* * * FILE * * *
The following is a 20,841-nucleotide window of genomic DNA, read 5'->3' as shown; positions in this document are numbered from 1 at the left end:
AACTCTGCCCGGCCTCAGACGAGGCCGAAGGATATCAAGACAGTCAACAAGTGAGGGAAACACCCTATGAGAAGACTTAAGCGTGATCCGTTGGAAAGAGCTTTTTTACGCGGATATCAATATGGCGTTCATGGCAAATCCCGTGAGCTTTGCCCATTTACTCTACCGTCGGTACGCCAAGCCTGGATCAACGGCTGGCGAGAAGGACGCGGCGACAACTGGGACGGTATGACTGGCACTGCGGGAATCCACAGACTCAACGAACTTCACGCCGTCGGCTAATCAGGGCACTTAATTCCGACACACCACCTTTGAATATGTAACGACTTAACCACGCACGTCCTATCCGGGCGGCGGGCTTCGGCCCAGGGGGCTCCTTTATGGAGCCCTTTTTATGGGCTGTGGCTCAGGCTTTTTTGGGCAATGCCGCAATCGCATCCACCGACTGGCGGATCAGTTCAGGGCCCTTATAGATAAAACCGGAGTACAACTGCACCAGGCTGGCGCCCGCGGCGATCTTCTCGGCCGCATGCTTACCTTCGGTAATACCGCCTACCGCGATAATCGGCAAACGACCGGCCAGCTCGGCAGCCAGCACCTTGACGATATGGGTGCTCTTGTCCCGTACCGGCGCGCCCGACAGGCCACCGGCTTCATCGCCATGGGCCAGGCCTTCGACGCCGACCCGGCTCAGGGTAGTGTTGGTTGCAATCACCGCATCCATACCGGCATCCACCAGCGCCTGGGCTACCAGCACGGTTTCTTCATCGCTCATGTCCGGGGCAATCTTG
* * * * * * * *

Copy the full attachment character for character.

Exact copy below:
The following is a 20,841-nucleotide window of genomic DNA, read 5'->3' as shown; positions in this document are numbered from 1 at the left end:
AACTCTGCCCGGCCTCAGACGAGGCCGAAGGATATCAAGACAGTCAACAAGTGAGGGAAACACCCTATGAGAAGACTTAAGCGTGATCCGTTGGAAAGAGCTTTTTTACGCGGATATCAATATGGCGTTCATGGCAAATCCCGTGAGCTTTGCCCATTTACTCTACCGTCGGTACGCCAAGCCTGGATCAACGGCTGGCGAGAAGGACGCGGCGACAACTGGGACGGTATGACTGGCACTGCGGGAATCCACAGACTCAACGAACTTCACGCCGTCGGCTAATCAGGGCACTTAATTCCGACACACCACCTTTGAATATGTAACGACTTAACCACGCACGTCCTATCCGGGCGGCGGGCTTCGGCCCAGGGGGCTCCTTTATGGAGCCCTTTTTATGGGCTGTGGCTCAGGCTTTTTTGGGCAATGCCGCAATCGCATCCACCGACTGGCGGATCAGTTCAGGGCCCTTATAGATAAAACCGGAGTACAACTGCACCAGGCTGGCGCCCGCGGCGATCTTCTCGGCCGCATGCTTACCTTCGGTAATACCGCCTACCGCGATAATCGGCAAACGACCGGCCAGCTCGGCAGCCAGCACCTTGACGATATGGGTGCTCTTGTCCCGTACCGGCGCGCCCGACAGGCCACCGGCTTCATCGCCATGGGCCAGGCCTTCGACGCCGACCCGGCTCAGGGTAGTGTTGGTTGCAATCACCGCATCCATACCGGCATCCACCAGCGCCTGGGCTACCAGCACGGTTTCTTCATCGCTCATGTCCGGGGCAATCTTG